July 27, 2007 7:24 AM EDT
So, I have to determine what FMV is. This seems very arbitrary. It seems like something alot of people would determine after the sale. If I know the actual cost of an item that I paid personally does this factor into the business` "cost" of the item?
In your case, FMV of books, could be determined by looking at the same exact title online to see what it`s being sold at, "on the date that you converted it to business property" - that would be your FMV.
Most books, with obvious exceptions like leather bond classics, depreciate in value instead of appreciate in value. Because of this, your FMV is likely to be less than your original cost. In addition, your sales price is likely to result in less than your FMV. This means that it is very likely that your "business" will result in losses only.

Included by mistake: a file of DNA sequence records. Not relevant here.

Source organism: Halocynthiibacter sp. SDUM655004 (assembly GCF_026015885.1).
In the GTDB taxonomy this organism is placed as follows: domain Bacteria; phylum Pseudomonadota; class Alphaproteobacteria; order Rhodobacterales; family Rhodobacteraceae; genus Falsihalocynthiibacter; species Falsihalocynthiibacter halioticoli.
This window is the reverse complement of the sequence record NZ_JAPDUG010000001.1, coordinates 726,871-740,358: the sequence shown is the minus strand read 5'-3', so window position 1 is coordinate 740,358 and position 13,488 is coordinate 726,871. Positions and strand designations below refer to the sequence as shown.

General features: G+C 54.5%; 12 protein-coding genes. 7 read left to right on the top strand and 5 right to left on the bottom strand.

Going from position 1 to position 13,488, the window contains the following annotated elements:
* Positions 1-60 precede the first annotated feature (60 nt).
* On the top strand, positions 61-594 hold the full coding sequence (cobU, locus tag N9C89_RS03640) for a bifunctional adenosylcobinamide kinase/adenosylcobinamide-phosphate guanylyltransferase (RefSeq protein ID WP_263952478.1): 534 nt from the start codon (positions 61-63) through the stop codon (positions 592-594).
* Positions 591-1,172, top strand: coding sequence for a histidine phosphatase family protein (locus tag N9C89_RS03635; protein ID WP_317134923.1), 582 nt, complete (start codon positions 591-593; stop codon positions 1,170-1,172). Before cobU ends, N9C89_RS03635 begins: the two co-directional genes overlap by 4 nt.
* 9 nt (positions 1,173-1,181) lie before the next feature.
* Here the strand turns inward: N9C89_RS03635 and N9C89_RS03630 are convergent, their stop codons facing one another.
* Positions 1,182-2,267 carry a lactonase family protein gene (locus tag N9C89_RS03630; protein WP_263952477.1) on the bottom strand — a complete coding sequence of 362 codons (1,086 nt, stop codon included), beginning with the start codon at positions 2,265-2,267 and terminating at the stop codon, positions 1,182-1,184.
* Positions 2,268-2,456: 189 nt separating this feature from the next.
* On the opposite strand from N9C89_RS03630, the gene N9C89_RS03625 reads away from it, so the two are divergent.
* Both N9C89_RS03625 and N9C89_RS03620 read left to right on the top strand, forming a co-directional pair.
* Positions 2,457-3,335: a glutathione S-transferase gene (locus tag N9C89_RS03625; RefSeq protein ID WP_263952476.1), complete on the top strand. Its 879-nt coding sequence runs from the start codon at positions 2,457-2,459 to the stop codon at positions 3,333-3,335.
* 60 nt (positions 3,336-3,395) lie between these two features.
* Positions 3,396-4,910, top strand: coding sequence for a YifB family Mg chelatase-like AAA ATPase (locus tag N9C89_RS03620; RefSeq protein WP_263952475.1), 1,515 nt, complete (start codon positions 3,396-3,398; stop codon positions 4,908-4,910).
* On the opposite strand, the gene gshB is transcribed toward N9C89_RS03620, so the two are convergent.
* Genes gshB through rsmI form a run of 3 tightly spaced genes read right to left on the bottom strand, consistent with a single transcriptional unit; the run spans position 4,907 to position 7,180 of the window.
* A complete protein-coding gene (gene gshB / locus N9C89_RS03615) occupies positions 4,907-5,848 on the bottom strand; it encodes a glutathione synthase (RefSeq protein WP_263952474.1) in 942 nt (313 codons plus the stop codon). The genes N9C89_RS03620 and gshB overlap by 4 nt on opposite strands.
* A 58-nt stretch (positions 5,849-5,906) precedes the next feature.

This is the reason why I stated that for a business of your type, you really need to have a sound business plan and profit motive and it better be in writing. The reason it needs to be in writing is because it will be the first thing an IRS officer asks for if they decide to audit you under the "hobby loss rules".
---Gina L. Gwozdz, CPA